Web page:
Ervin v. Davis

Filing 19

REPORT AND RECOMMENDATIONS re 9 MOTION for Partial Summary Judgment & 16 MOTION for Summary Judgment: The Magistrate Judge RECOMMENDS that Mr. Ervin's motion for partial summary judgment be denied and that Dr. Davis' motion for summ ary judgment be granted and that this case be dismissed. Objections to R&R due by 6/28/2017. Signed by Magistrate Judge Terence P. Kemp on 6/14/2017. (er)(This document has been sent by regular mail to the party(ies) listed in the NEF that did not receive electronic notification.)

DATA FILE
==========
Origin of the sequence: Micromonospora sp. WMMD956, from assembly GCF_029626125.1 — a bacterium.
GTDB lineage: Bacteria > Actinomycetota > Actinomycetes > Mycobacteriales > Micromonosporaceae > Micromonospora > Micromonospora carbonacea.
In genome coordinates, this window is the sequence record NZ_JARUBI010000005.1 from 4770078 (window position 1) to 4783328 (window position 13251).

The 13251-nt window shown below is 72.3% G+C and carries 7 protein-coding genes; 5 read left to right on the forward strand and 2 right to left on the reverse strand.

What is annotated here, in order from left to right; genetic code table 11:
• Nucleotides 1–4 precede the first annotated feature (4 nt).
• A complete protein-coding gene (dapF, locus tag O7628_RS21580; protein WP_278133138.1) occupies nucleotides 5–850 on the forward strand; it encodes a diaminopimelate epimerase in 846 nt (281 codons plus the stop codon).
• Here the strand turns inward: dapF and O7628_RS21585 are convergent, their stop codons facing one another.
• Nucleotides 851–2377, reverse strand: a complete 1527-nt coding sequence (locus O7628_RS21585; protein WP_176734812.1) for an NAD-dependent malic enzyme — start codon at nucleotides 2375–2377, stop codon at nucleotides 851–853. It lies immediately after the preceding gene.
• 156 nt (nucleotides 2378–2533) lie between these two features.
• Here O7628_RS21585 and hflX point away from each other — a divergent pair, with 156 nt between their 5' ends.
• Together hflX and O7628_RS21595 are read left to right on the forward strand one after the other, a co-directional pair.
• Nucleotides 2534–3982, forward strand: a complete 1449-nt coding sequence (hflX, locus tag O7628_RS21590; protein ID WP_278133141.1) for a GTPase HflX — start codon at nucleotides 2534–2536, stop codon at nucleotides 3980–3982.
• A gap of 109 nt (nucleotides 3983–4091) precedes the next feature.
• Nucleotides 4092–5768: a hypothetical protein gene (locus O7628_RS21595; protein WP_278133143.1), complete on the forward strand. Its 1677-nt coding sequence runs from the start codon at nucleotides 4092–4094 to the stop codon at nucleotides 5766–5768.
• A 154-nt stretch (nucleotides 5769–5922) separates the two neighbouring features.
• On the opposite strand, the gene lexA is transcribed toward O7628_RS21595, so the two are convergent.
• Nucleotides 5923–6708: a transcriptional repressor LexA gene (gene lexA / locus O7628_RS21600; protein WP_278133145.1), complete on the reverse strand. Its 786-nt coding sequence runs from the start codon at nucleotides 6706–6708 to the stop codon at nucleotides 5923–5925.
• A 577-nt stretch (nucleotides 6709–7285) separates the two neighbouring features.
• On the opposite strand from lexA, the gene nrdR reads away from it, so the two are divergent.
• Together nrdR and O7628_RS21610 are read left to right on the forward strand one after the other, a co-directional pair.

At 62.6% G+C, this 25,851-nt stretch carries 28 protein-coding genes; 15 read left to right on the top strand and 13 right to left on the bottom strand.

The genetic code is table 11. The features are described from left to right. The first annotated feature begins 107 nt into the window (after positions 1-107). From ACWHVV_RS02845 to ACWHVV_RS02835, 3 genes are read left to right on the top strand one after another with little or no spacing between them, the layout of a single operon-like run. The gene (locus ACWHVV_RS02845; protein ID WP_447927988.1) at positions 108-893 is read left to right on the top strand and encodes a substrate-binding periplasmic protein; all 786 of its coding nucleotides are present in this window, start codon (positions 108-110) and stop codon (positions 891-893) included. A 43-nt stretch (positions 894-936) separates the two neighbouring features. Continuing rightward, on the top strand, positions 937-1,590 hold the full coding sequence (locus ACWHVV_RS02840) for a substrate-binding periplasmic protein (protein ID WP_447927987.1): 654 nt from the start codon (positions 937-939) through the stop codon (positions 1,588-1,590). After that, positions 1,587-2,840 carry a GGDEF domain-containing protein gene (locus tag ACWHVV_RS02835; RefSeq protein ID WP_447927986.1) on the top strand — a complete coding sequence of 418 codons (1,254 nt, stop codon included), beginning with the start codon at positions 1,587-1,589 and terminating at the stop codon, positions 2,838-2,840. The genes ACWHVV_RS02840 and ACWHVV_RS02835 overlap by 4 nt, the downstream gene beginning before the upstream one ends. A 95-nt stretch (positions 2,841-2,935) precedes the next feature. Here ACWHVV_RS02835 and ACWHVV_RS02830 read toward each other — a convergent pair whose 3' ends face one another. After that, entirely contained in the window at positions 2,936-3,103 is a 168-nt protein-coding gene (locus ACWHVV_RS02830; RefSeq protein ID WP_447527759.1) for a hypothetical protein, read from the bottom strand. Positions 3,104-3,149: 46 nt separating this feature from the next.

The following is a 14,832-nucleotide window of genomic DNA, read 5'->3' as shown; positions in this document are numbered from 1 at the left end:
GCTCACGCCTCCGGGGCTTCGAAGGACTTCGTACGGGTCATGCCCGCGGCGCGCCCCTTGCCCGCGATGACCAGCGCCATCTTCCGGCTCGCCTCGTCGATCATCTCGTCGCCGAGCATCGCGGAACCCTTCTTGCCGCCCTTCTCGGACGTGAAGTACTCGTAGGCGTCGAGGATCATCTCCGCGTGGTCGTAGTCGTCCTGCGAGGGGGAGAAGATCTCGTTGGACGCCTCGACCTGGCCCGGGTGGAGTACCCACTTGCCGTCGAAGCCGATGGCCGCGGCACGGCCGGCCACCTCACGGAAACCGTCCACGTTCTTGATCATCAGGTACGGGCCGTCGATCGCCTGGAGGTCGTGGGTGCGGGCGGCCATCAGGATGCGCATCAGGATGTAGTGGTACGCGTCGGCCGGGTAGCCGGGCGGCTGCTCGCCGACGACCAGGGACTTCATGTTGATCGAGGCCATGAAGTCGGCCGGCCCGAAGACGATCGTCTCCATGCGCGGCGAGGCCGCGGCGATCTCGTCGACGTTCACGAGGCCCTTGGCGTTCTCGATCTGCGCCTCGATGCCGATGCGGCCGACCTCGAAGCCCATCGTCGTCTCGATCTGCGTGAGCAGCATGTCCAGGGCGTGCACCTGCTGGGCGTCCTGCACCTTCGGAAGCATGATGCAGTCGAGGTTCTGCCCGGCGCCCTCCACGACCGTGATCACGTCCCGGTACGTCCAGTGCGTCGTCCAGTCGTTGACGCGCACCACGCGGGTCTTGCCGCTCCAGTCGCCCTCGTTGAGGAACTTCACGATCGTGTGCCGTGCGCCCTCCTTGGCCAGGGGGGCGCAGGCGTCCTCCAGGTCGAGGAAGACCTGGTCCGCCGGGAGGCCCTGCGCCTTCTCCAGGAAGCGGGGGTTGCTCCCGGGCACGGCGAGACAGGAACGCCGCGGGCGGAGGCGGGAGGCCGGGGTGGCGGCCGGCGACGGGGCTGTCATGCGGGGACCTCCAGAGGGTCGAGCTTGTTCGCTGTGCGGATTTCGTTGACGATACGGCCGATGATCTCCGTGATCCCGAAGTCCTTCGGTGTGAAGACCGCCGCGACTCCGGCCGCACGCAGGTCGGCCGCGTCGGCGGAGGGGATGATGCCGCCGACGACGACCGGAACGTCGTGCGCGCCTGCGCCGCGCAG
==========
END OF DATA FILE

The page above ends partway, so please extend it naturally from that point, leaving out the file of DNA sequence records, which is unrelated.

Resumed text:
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IN THE UNITED STATES DISTRICT COURT FOR THE SOUTHERN DISTRICT OF OHIO EASTERN DIVISION Levert Ervin, : Plaintiff, : : v. Dr. Michael Davis, Case No. 2:16-cv-186 JUDGE MICHAEL H. WATSON Magistrate Judge Kemp : Defendant. : REPORT AND RECOMMENDATION Plaintiff, Levert Ervin, an inmate at the Grafton Correctional Institution (“GCI”), filed this lawsuit pursuant to 42 U.S.C. §1983 alleging that his constitutional rights were violated by the defendant, Dr. Michael Davis. He also alleges that he is entitled to relief under the Religious Land Use Institutionalized Persons Act (“RLUIPA”). This matter is now before the Court on Mr. Ervin’s motion for partial summary judgment and Dr. Davis’ motion for summary judgment. For the following reasons, it will be recommended that Mr. Ervin’s motion for partial summary judgment (Doc. 9) be denied and Dr. Davis’ motion for summary judgment (Doc. 16) be granted. I. BACKGROUND Mr. Ervin moved for leave to proceed in forma pauperis and submitted a verified complaint on February 29, 2016 (Doc. 1). The only named defendant is Dr. Michael Davis, the Religious Services Administrator for the Ohio Department of Rehabilitation and Correction (“ODRC”), in his official and individual capacities. 6). Dr. Davis filed his answer on April 28, 2016 (Doc. On September 28, 2016, Mr. Ervin filed a motion for partial summary judgment on his First Amendment claim only (Doc. 9). Davis filed a responsive brief and cross-motion for summary Dr. judgment (Doc. 16). Mr. Ervin filed a response (Doc. 17) and Dr. Davis filed a reply (Doc. 18). The following factual summary is derived from the pleadings, the summary judgment motions and related briefs filed by the parties, and their exhibits. Mr. Ervin submitted a Request to Change Religious Affiliation to Ronald Smith, the GCI Chaplain, on or about August 20, 2015, requesting to change his religious affiliation from Pentecostal Christian to Natsarim (also known as Messianic Judaism). The request was approved on the same day. Complaint at ¶4. In December of 2015, the GCI Warden approved additional requests by Mr. Ervin for religious accommodations: (1) to own and wear Kippahs (yarmulke or skullcaps); (2) to own and wear a Tallit (prayer shawl); (3) to own and wear three Tzitzits (undergarments with tassels of strings); and (4) a work proscription to be excused from work on the Sabbath (Friday Sundown to Saturday sundown). Id. ¶¶5-6. In a separate request in September of 2015, Mr. Ervin requested a kosher diet, and attended an interview with Chaplain Smith in relation to this request. During the interview, Mr. Ervin changed his mind about his request and requested that Chaplain Smith “tear that accommodation form up.” Id. ¶¶10-11. Mr. Ervin does not recall telling Chaplain Smith to tear up the form, but admits to telling Chaplain Smith that he would “hold off for now” because he wanted to research how the kosher meals would affect his low protein diet. (Doc. 17, Ex. 10). On December 21, 2015, Mr. Ervin again requested that he be provided with a kosher diet, but the request was denied by Dr. Davis on January 29, 2016. Complaint, ¶7, Ex. A. The denial was based on Chaplain Smith’s recommendation, which stated that he “would not recommend it based on information/disposition of a prior request,” referring to the September, 2015 interview. (Doc. 16, Ex. A, ¶9). -2- Mr. Ervin did not submit another request for kosher meals until March 18, 2016, which was approved on April 11, 2016. Id. ¶¶12-13, Ex. E-F. Dr. Davis avers that he denied Mr. Ervin’s September and December 2015 requests for kosher meals based solely on the recommendation of Chaplain Smith. (Doc. 16, Ex. A, ¶9). Dr. Davis states that as a matter of policy he does not individually interview inmates who submit requests for religious meal accommodation, as that is the duty for prison chaplains or other religious officials at each institution. The reason for this is because he would not have time to conduct separate interviews with each inmate, and the individuals working within each institution are able to personally observe the inmates’ behavior and participation in faith practices. Id. ¶4-6. Mr. Ervin asserts in his complaint that by being denied a kosher diet, he will be precluded from observing the Passover Seder and participating in eating matzah for Passover and the Feast of Unleavened Bread (“Feast”), which are major tenets of Natsarim. Complaint, ¶18. He argues that Dr. Davis acted with an “evil intent/motive” to deny him of his right to practice his religion. Mr. Ervin claims that Dr. Davis knew, or should have known, that by denying him kosher meals he was violating his rights under the First and Fourteenth Amendments to the Constitution and RLUIPA. In support of his claims, Mr. Ervin refers to a number of related lawsuits that have been filed in this Court by other GCI inmates who were ultimately granted kosher meals. See Case Nos. 2-14-cv-614; 2-14-cv-971; 2-14-cv- 1054; 2-14-cv-1219; 2-14-cv-2099; and 2-15-cv-2704. Complaint, ¶14. Mr. Ervin also furnished declarations from himself and a fellow inmate attesting to his sincerely held belief in Natsarim, but the sincerity of his belief is not in dispute. (Doc. 17, Ex. A-B). -3- Mr. Ervin seeks a declaratory judgment stating that Dr. Davis’ actions and inactions violated his constitutional and statutory rights by substantially burdening the practice of his religion, not being the least restrictive means of furthering any compelling government interest. He also seeks for Dr. Davis to approve his request for a kosher diet and for the Court to award compensatory damages for the violation of his rights, including $4,335.00 which he calculated based on a cost of $3.75 per missed kosher meal (621 meals allegedly missed) plus his expenses related to bringing this litigation. Id. at 8-9. In his motion for partial summary judgment, Mr. Ervin asserts that he is entitled to judgment as a matter of law because Dr. Davis prevented him from exercising his religion due to denying his requests for kosher meals. Dr. Davis asserts that he is entitled to judgment as a matter of law because, among other reasons, Mr. Ervin has failed to demonstrate that his constitutional rights were violated and because no relief is available to him under RLUIPA. II. LEGAL STANDARD FOR SUMMARY JUDGMENT Summary judgment is not a substitute for a trial when facts material to the Court's ultimate resolution of the case are in dispute. It may be rendered only when appropriate evidentiary materials, as described in Fed. R. Civ. P. 56(c), demonstrate the absence of a material factual dispute and the moving party is entitled to judgment as a matter of law. Poller v. Columbia Broadcasting Systems, Inc., 368 U.S. 464 (1962). The moving party bears the burden of demonstrating that no material facts are in dispute, and the evidence submitted must be viewed in the light most favorable to the nonmoving party. (1970). Adickes v. S.H. Kress & Co., 398 U.S. 144 Additionally, the Court must draw all reasonable inferences from that evidence in favor of the nonmoving -4- party. United States v. Diebold, Inc., 369 U.S. 654 (1962). The nonmoving party does have the burden, however, after completion of sufficient discovery, to submit evidence in support of any material element of a claim or defense on which that party would bear the burden of proof at trial, even if the moving party has not submitted evidence to negate the existence of that material fact. See Celotex Corp. v. Catrett, 477 U.S. 317 (1986); Anderson v. Liberty Lobby, Inc., 477 U.S. 242 (1986). Of course, since "a party seeking summary judgment ... bears the initial responsibility of informing the district court of the basis for its motion, and identifying those portions of [the record] which it believes demonstrate the absence of a genuine issue of material fact," Celotex, 477 U.S. at 323, the responding party is only required to respond to those issues clearly identified by the moving party as being subject to the motion. It is with these standards in mind that Dr. Davis’ motion for summary judgment must be decided. III. RLUIPA Section 3 of RLUIPA provides in pertinent part: “No government shall impose a substantial burden on the religious exercise of a person residing in or confined to an institution,” unless the burden furthers “a compelling governmental interest,” and does so by “the least restrictive means.” 42 U.S.C. § 2000cc-1(a)(1)-(2). RLUIPA defines “religious exercise” to include “any exercise of religion, whether or not compelled by, or central to, a system of religious belief.” §2000cc-5(7)(A). The threshold inquiry, however, is “whether the challenged governmental action substantially burdens the exercise of religion.” Baranowski v. Hart, 486 F.3d 112, 124 (5th Cir. 2007); see also Barhite v. Caruso, 377 F.App’x. 508, 511 (6 th Cir. 2010). RLUIPA does not provide a cause of action against defendants in their individual capacities. -5- Colvin v. Caruso, 605 F.3d 282, 288 (6th Cir. 2010). RLUIPA permits “appropriate relief against a government,” but the Sixth Circuit has held that such relief does not extend to monetary damages. Cardinal v. Matrish, 564 F.3d 794, 801 (6th Cir. 2009); see also Nelson v. Jackson, 2014 WL 197877 (S.D. Ohio Jan. 15, 2014). In the Cardinal case, the plaintiff inmate sued under RLUIPA because the prison failed to provide him with kosher food, but he was later transferred to a facility that provided him with kosher meals. The court held that because the inmate had received the relief in the form of kosher meals and was not entitled to monetary damages, his RLUIPA claim was moot. Cardinal, supra, 564 F.3d at 798-99. It is undisputed by the parties that Mr. Ervin was approved for kosher meals on April 11, 2016. Thus, because monetary damages are not available under RLUIPA, his claim under that statute is now moot pursuant to the holding in Cardinal. IV. CONSTITUTIONAL CLAIMS To establish a prima facie claim under §1983, a plaintiff must satisfy two elements: (1) that defendants acted under color of state law, and (2) that defendants deprived plaintiff of a federal statutory or constitutional right. See, e.g., Flagg Bros. v. Brooks, 436 U.S. 149, 155 (1978); Searcy v. City of Dayton, 38 F.3d 282, 286 (6th Cir. 1994); United of Omaha Life Ins. Co. v. Solomon, 960 F.2d 31, 33 (6th Cir. 1992) (per curiam). Conclusory allegations are insufficient to state a claim under §1983. Rhodes v. Chapman, 452 U.S. 337 (1981). Mr. Ervin claims that Dr. Davis’ actions violated his First and Fourteenth Amendment Constitutional rights to freedom exercise of religion and equal protection of the law. A. First Amendment In order to demonstrate a violation of the right to religious freedom in the prison setting, a plaintiff must prove the following. First, the plaintiff must show that the religion -6- in question is, in fact, a religion. If it is a non-traditional religion, the inmate must show that it "occupies a place in the lives of its members 'parallel to that filled by the orthodox belief in God' in religions more widely accepted in the United States." Dettmer v. Landon, 799 F.2d 929, 931 (4th Cir. 1986), cert. denied, 107 S.Ct. 3234 (1987). Several sub-issues are involved in making that determination, including whether the doctrines of the religion relate to a spiritual aspect of life, whether the religion adheres to belief in a supreme being, whether it has ceremonial worship practices, and whether it has been practiced or recognized for a significant period of time. Id. The plaintiff must also demonstrate a sincere belief in the tenets of the questioned religion. If a plaintiff can demonstrate a sincere belief in a recognized or legitimate religion, his right to practice that religion should be accommodated unless it interferes in some fashion with the need for internal order and discipline which is essential to the prison setting. Under the Religious Freedom Restoration Act of 1993 (“RFRA”), which became effective on November 16, 1993, see 42 U.S.C. §§2000bb et seq., burdens placed on the free exercise of religion were permissible only if they furthered a compelling governmental interest and if they were the least restrictive means of furthering that interest. However, the Supreme Court later concluded that the RFRA exceeded Congress’ powers to legislate pursuant to §5 of the Fourteenth Amendment. City of Boerne v. Flores, 521 U.S. 507 (1997). Thus, the proper test to be applied to whether an institutional denial of the right to engage in certain religious practices or ceremonies is an appropriate restriction on an inmate's First Amendment rights takes these factors into account: whether the restriction is logically related to a legitimate interest in security, whether the inmate is provided with alternative means of exercising his right to pursue the religion in question, the impact of any accommodations of the practice on -7- other inmates, prison personnel, or the allocation of prison resources, and the existence of ready alternatives to the challenged regulation or prohibition. O'Lone v. Estate of Shabazz, 482 U.S. 342 (1987); Turner v. Safley, 482 U.S. 78 (1987). In this case, it is undisputed that Natsarim is a legitimate religion and that Mr. Ervin has sincerely held beliefs. Mr. Ervin’s allegations are based on kosher meal accommodation and the opportunity to participate in Passover and the Feast. At the time he initially requested religious meal accommodation, he met with Chaplain Smith to discuss his request. Chaplain Smith concluded, based on that meeting, that Mr. Ervin was not yet committed to a kosher diet because he had said he would “hold off for now” so that he could further research how the diet would affect his health issues. (Doc. 17, Ex. 10). That interview served as the basis for Chaplain Smith’s recommendation to Dr. Davis to deny the kosher meal requests in September and December of 2015. (Doc. 17, Ex. 10). Chaplain Smith was obligated to consider Mr. Ervin’s statements and make an informed decision as to whether kosher meal accommodation was appropriate at that time. See, Berryman v. Granholm, 343 Fed. App’x 1 (6th Cir. 2009) citing Russell v. Wilkinson, 79 Fed.App’x 175, 177 (6th Cir. 2003) (“Prison officials have a legitimate penological interest not only in controlling the cost of the kosher meal program and ensuring that only those with sincere beliefs participate in the program, but also in maintaining discipline within the prison.”). Dr. Davis, following ODRC policy, relied on the recommendation of Chaplain Smith, and denied the initial request. Viewing the facts in the light most favorable to Mr. Ervin, even if it were determined that Chaplain Smith should have recommended the December 2015 request, Dr. Davis is the only named defendant in this case. In accordance with ODRC policy, Dr. Davis relied on the -8- recommendations of the GCI Chaplain. Again relying on Chaplain Smith’s recommendation, Dr. Davis granted Mr. Ervin’s kosher meal accommodation when it was requested again in the spring of 2016. Mr. Ervin also alleges that by denying his meal accommodation he was or would be prevented from participating in Passover and the Feast. However, the record is clear that Mr. Ervin did not request meal accommodation until September of 2015, subsequent to that year’s Passover and Feast. Dr. Davis approved kosher meals for him on April 11, 2016, which was prior to the 2016 Passover and Feast, celebrated from April 22-30, 2016, and he currently continues to receive kosher meals. See Willison v. Davis, 2016 WL 7117390, *3 (S.D. Ohio Dec. 7, 2016). For these reasons, Dr. Davis is entitled to judgment as a matter of law on Mr. Ervin’s First Amendment claim. B. Fourteenth Amendment Mr. Ervin also argues that Dr. Davis’ actions constituted a violation of his Fourteenth Amendment right to equal protection of the law. “Fundamentally, the [Equal Protection] Clause protects against invidious discrimination among similarlysituated individuals or implicating fundamental rights. The threshold element of an equal protection claim is disparate treatment; once disparate treatment is shown, the equal protection analysis to be applied is determined by the classification used by government decision-makers.” Scarborough v. Morgan County Bd. of Educ., 470 F.3d 250,259 (6th Cir. 2006). “Prisoners are not considered a suspect class for the purposes of equal protection litigation.” 619 (6th Cir. 2005). Jackson v. Jamorg, 411 F.3d 615, In order for the actions of prison officials to rise to the level of a violation of the Equal Protection Clause, a prisoner must show that he or she was treated differently than similarly situated prisoners and that -9- there was no rational basis for the difference in treatment. Village of Willowbrook v. Olech, 528 U.S. 562, 564 (2000). The basis for Mr. Ervin’s Equal Protection claim seems to be his belief that, because other inmates housed at Grafton received a kosher diet following lawsuits bringing claims similar to the ones he raises, he should be entitled to the same treatment. Although his initial requests for kosher meals were not approved, his other requests for religious accomodation were approved the first time he asked. Given the recent change in Mr. Ervin’s religion and his interaction with Chaplain Smith in September of 2015, the Court does not deem Chaplain Smith’s initial recommendations to be unreasonable. It is essential that prison officials be given broad discretion in the day-to-day operation of prisons. Thornburgh v. Abbott, 490 U.S. 401, 413 (1989). Moreover, Mr. Ervin has not demonstrated any discriminatory intent on the part of Dr. Davis, and it is undisputed that he was ultimately provided with kosher meals when it was determined that it was appropriate to do so. Dr. Davis followed ODRC protocol by following the recommendation of the GCI chaplain, and Mr. Ervin cannot show that he was treated any differently by Dr. Davis than similarly situated inmates. Dr. Davis is entitled to judgment as a matter of law on the Equal Protection claim. Viewing the evidence in the light most favorable to Mr. Ervin, there is no issue of material fact that he can demonstrate either a constitutional violation or a claim under RLUIPA. VI. CONCLUSION For the foregoing reasons, it is recommended that Mr. Ervin’s motion for partial summary judgment (Doc. 9) be denied, that Dr. Davis’ motion for summary judgment (Doc. 15) be granted, and that this case be dismissed. -10- PROCEDURE ON OBJECTIONS If any party objects to this Report and Recommendation that party may, within fourteen days of the date of this Report, file and serve on all parties written objections to those specific proposed findings or recommendations to which objection is made, together with supporting authority for the objection(s). A judge of this Court shall make a de novo determination of those portions of the report or specified proposed findings or recommendations to which objection is made. Upon proper objections, a judge of this Court may accept, reject, or modify, in whole or in part, the findings or recommendations made herein, may receive further evidence or may recommit this matter to the magistrate judge with instructions. 28 U.S.C. §636(b)(1). The parties are specifically advised that failure to object to the Report and Recommendation will result in a waiver of the right to have the district judge review the Report and Recommendation de novo, and also operates as a waiver of the right to appeal the decision of the District Court adopting the Report and Recommendation. See Thomas v. Arn, 474 U.S. 140 (1985); United States v. Walters, 638 F.2d 947 (6th Cir.1981). /s/ Terence P. Kemp United States Magistrate Judge -11-